Thursday was the start of our new Studio project, and audio/sound-based one.
Our class was divided into 2, swapping activities on the 2 days. Our group went on a sound walk. We had a brief chat with a guest tutor and then followed him around the city completely quiet. We were to listen to the sounds around us. We were told small tricks such as counting the distinct sounds which enabled us to be more concious of what we were actually hearing. We were also to try to separate the sound from what we thought was making it. For example if we heard a bag dragged across concrete rather than associating the sound with something being dragged, just hear the sound detached from it's source. Hear it's qualities, not what is making possibly it. This is more difficult than it seems. It's something I thought I regularly do but when asked to actually do it consciously, it was automatic to associate it with the source.
I spent the first few minutes of the walk actively trying to get music out of my head (various The Doors songs lately if you must know, I've been having a renaissance).
We were told of movements of people which slight political agendas who separate "Natural" sounds from "Unnatural" sounds (city noise etc) and about how our guest tutor somewhat disagreed with this movement as all sound it natural even if it's man-made. My first argumentative thought was Synthesis or better, sound modelling where instruments that could not possibly exist in real life are modelled so we hear what they sound like.
Friday we swapped and our half met up at Auckland University Architecture department to see the Anechon Chamber (not sure why it's in that department) and it's opposite, an echo chamber. The Anechon Chamber is filled completely with sound-deadening material (some kind of foam I imagine).
The walls, the ceiling and the floor. Visitors actually stand on wire above the floor. The wire is just about the only hard reflective surface in the room. Entering makes one's ears tighten up (noticeably usually) as they attempt to hear what they are used to hearing: sound reflections. It's very quiet in the room. I've been there before as a kid on a Uni open day and I think that played a part in the feeling not being as dramatic as I remember. Possibly also that about 10 people were in the room so there were plenty of surfaces for sound to reflect off. While not as dramatic as I remember the first time, the reverb in the normal room next door was very apparent once I exited the chamber.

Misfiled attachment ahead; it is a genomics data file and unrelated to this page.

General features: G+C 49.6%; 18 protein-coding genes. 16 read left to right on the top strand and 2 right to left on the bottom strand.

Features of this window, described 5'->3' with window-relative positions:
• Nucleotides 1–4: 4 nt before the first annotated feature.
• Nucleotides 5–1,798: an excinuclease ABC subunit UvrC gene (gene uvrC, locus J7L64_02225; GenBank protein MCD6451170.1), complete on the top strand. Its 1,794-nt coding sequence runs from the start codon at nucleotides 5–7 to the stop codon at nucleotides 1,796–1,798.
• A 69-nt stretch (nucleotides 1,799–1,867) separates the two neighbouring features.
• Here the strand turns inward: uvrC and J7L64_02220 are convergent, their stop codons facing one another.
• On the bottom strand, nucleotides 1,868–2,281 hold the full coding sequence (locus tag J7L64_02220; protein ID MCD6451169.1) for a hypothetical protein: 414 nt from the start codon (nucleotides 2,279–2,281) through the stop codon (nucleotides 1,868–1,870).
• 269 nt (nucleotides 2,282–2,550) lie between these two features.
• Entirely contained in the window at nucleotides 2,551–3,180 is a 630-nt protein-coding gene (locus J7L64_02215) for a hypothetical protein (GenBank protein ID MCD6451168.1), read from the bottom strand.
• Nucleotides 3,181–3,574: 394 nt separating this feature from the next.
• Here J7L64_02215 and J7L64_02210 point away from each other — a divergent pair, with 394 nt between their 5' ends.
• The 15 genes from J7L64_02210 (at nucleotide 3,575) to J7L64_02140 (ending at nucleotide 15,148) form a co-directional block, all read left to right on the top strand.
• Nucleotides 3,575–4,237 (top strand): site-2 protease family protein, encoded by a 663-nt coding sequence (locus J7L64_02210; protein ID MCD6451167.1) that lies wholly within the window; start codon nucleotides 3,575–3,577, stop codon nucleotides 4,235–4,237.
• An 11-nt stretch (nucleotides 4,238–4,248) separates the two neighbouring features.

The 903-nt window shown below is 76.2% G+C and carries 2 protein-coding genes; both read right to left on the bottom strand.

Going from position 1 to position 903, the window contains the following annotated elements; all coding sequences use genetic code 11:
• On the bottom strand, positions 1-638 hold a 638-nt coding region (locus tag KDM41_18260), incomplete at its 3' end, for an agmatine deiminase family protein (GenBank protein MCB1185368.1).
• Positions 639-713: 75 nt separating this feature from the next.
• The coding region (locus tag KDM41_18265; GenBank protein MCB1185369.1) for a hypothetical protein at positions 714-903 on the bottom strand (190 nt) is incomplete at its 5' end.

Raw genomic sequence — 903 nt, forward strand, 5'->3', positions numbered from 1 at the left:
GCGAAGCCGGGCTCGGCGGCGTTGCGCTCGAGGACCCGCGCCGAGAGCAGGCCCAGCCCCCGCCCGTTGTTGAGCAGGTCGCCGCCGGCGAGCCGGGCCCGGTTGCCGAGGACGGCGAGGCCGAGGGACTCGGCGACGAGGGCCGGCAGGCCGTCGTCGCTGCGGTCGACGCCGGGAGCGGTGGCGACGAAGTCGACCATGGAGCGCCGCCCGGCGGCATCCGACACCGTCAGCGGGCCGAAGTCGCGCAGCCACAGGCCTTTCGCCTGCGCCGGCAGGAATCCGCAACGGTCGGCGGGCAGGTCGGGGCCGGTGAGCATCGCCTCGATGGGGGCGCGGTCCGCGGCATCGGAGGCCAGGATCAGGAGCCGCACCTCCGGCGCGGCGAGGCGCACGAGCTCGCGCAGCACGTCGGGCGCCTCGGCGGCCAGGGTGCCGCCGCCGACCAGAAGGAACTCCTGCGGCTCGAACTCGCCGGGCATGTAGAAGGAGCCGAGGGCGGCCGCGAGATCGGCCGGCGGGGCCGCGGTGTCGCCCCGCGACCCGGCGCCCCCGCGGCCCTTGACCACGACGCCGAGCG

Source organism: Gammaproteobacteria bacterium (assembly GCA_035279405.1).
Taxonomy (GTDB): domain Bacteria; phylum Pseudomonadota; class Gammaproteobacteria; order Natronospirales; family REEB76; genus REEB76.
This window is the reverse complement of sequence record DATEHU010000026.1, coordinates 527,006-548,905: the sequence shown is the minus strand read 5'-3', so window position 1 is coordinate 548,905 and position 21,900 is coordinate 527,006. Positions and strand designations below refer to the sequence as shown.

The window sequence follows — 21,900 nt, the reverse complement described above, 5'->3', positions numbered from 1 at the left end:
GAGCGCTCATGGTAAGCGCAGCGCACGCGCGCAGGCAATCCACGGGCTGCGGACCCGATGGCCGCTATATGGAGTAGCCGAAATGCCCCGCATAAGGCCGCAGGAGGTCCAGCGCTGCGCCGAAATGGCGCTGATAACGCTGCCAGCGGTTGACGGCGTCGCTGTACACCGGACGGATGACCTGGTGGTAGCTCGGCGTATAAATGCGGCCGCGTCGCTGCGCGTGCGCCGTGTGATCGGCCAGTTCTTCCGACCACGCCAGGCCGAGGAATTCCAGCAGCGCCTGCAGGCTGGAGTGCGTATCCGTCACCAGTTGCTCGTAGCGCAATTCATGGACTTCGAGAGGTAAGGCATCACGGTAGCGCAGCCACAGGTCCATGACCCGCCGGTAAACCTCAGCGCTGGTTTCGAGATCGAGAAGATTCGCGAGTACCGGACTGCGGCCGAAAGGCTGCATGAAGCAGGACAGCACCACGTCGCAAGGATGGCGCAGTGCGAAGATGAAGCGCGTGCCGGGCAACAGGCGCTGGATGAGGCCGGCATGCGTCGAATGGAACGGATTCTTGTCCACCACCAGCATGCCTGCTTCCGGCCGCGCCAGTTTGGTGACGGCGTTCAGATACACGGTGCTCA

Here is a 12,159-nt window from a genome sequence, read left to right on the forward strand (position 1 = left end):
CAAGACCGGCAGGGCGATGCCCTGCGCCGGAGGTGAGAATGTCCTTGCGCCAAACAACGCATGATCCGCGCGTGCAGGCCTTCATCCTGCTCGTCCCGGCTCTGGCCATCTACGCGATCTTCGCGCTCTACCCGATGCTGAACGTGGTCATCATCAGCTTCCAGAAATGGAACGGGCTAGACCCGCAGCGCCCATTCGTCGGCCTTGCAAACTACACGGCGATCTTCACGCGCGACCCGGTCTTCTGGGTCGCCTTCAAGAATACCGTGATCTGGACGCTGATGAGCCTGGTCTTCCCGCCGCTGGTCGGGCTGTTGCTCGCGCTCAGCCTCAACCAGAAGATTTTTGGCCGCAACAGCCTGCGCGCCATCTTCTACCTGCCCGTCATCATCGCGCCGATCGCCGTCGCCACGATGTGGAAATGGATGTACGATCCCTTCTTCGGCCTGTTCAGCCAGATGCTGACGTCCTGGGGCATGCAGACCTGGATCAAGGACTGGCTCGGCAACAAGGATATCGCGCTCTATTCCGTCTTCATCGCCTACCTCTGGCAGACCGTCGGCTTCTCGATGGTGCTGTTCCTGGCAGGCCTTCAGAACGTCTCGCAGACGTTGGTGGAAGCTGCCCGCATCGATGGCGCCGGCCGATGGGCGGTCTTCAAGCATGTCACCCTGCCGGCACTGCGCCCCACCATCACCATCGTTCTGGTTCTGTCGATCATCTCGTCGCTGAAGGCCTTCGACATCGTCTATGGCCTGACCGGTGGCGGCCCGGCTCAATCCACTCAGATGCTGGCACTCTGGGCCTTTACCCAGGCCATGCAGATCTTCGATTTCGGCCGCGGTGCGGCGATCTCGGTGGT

Another effect of the Anechon Chamber is you can hear your own internal noises more. People often discover mild tinnitus. I was mildly surprised that I didn't while younger classmates did. I've been to quite a few loud gigs and stood next to the speaker (I wouldn't normally do that).
We also had a brief hearing test, and a few other things were explained to us such as how the ear worked.
A couple of other interesting things, we were exposed to some wav files of music, speech and traffic (I think) with different amounts of reverb applied. The ones with less, meant to sound like they were in a furnished and an empty living room for example to me sounded like they had too much reverb applied. It's possible that it's because we were already listening to them in a mocked up living room. It's also possible that one does not notice the reverb because we are accustomed to it. Later in the following week (yes I'm getting ahead of myself) I was surprised at just how much reverb there is in my own recordings of various indoor situations.
The last interesting thing was that the music wav, when played with enough reverb to simulate a music chamber, that's when it sounded best to me. Is that because it suits that environment or is it just because that's what I'm used to?
On Tuesday morning we had class, and introduced ourselves to our guest tutor who will be taking us for this project. We were shown a pile of interesting links including https://aporee.org/maps/ where I'm required to upload some of my own sounds. We had a guest who had a small record label and produced compositions of noise. We listened to one for a few minutes and it really was noise. That said there was a definite progression. Which lead me to a thought as I noticed slight impatience. Some of the more artistic and conceptual pieces require a listener to pay attention for an extended amount of time because the progress is slow. But it can be rewarding. Some pieces are drawn out and that is the point. You cannot get the experience from it if it was short. There is no radio edit mix, not cliff notes version. The experience is fundamentally tied to the length.